Large Trader Rule Continues to Challenge the Industry and Drive Regulatory Scrutiny
July 07, 2022DownloadsDownload Article
The Exchange Act Rule 13h-1 (“Large Trader Rule”) was enacted more than 10 years ago; even so, the Securities & Exchange Commission (“SEC”) and the Financial Industry Regulatory Authority (“FINRA”) continue to highlight the importance of market participants’ compliance with the Large Trader Rule following implementation of the Consolidated Audit Trail (“CAT”) in April 2021.
While the SEC and FINRA are the primary enforcers of the Large Trader Rule, other self-regulated organizations such as the New York Stock Exchange and Chicago Board Options Exchange have access to Large Trader ID (“LTID”) data through the Electronic Blue Sheet (“EBS”) and CAT platforms. As regulators increasingly rely upon data scientists and algorithmic programs to perform market analyses, there has been uniform adoption of zero tolerance for reporting inaccurate data; pristine and accurate reporting is the norm and will continue to be the minimum expectation.
Regulators are closely examining and enforcing firms’ adherence to Rule 13h-1 in both regular compliance examination modules as well as specific “for cause” enforcement examinations. It is anticipated that market participant compliance with Rule 13h-1 will ultimately include testing/sampling of data submissions (EBS and CAT) as well as periodic reviews of respective operational/supervisory policies and procedures.
Beyond the investigative uses for EBS and CAT data, the regulatory community plans to utilize this data, including LTID, for market reconstruction, market structure/volatility reviews, and statistical analyses.
The primary requirements of the Large Trader Rule are:
- The Large Trader rule mandates broker-dealers (“BDs”) to onboard, maintain, and report accurate information with respect to Large Traders. A Large Trader is a person or entity that (1) exercises investment discretion over one or more accounts and (2) effects transactions in NMS securities that in aggregate equal or exceed (a) two million shares or $20 million during any calendar day or (b) 20 million shares or $200 million during any calendar month.
- LTIDs are expected to be tracked, stored, and applied accurately throughout the broker-dealers’ trading systems used for EBS and CAT reporting.
- The Large Trader Rule includes a Safe Harbor provision for broker-dealers that protects against record-keeping and reporting violations. To trigger safe harbor,
the provision requires broker-dealers to conduct reasonably designed monitoring to detect Large Traders who have failed to provide an LTID to the Firm. “Reasonably designed” is defined as including each of the following components:
Determine whether an individual or entity exercised transactions that triggered either trading threshold in accounts carried at the broker-dealer.
Assign qualifying individuals or entities an Unknown LTID (“ULTID”) if no LTID has been provided.
Notify individuals or entities of their potential reporting obligations according to the rule.
Best Practices for Compliance
Despite the rule’s simplistic language, compliance with Rule 13h-1 can pose significant challenges for broker-dealers, often leading to non-compliance. To mitigate risk of regulatory action, broker-dealers should ensure their current operations include each of the following components:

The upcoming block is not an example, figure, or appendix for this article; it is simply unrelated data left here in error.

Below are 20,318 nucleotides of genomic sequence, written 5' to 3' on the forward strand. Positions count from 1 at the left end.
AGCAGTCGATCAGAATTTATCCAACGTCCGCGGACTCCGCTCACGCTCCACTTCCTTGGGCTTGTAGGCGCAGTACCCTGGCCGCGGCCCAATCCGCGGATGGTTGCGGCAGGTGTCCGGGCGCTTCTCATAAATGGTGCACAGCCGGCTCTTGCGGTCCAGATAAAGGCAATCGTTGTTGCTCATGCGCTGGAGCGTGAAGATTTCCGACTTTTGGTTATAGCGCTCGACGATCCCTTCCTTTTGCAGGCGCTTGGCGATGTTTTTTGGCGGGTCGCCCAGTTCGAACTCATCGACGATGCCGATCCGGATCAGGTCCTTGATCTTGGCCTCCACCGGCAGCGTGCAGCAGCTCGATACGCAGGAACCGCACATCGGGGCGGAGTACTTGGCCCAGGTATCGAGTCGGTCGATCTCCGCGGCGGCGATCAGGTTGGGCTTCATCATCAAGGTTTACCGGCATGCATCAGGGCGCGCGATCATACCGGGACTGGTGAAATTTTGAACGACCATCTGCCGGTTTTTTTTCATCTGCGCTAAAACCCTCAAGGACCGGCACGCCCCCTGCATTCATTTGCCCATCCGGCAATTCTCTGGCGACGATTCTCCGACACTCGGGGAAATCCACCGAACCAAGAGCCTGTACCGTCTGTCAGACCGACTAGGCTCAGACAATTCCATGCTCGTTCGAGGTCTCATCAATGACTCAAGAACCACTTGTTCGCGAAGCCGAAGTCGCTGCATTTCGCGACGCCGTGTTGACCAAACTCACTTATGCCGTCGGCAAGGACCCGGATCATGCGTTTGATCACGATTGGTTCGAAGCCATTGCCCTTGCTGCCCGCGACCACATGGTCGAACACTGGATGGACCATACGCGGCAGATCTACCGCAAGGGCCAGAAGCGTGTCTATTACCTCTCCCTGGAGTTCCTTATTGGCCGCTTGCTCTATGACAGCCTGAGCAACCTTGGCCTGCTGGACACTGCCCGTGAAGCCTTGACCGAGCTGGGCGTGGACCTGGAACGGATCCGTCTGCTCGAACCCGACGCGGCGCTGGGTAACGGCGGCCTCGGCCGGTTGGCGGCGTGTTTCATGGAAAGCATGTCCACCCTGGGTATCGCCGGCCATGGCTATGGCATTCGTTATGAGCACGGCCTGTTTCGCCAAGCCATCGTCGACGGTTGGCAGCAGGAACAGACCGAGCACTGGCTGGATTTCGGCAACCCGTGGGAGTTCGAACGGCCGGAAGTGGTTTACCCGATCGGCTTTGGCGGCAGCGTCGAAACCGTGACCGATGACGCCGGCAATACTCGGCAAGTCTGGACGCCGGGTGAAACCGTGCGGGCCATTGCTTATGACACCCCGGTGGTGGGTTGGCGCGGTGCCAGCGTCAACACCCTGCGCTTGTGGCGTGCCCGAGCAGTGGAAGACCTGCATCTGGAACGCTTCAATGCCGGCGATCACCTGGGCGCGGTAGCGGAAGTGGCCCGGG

- Established governance structure to provide oversight and ensure accurate tracking and reporting of LTIDs, including an identification of resources.
- Formalized documentation that clearly define procedures for each step in an LTID’s lifecycle: onboarding new clients, linking to relevant accounts, maintaining accurate records, monitoring transactions, identification of unknown Large Traders, notification to clients, and reporting on EBS/CAT reports.
- Centralized repository for storing Large Trader-related data.
- Automated process that replicates all updates to downstream systems that process and report LTIDs.
- Implemented supervisory procedures for quality management and identification of potential errors.
- Routine procedures for applying Unidentified LTIDs (“ULTIDs”) for clients who have not provided a documented LTID for qualify trading behavior; procedure for coordinating with and contacting clients when a ULTID is applied (including retention of notifications provided to qualify for Safe Harbor provision).
FTI Consulting's Offerings
We have the expertise to assist market participants facing uncertainty with the Large Trader Rule. Specifically, FTI’s interdisciplinary team, drawn from its Broker-Dealer and Data & Analytics practices, have together developed direct client experience with the following:
- Document and assess existing procedures, controls, governance, and operations; perform current state assessment and provide process improvement recommendations.
- Evaluate current allocation of LTIDs to known large traders and remediate identified errors.
- Analyze trading activity of known LTID errors and conduct impact assessments.
- Assess operational processes for appending LTIDs to relevant transactional activity based on client-to-account relationships.
- Review and evaluate broker-dealer surveillance processes for identification and tagging of Unidentified Large Traders with appropriate identifiers and outreach processes for client notification.
- Coordinate with internal and external legal counsel responding to regulatory inquiries and investigations involving both EBS and CAT submissions.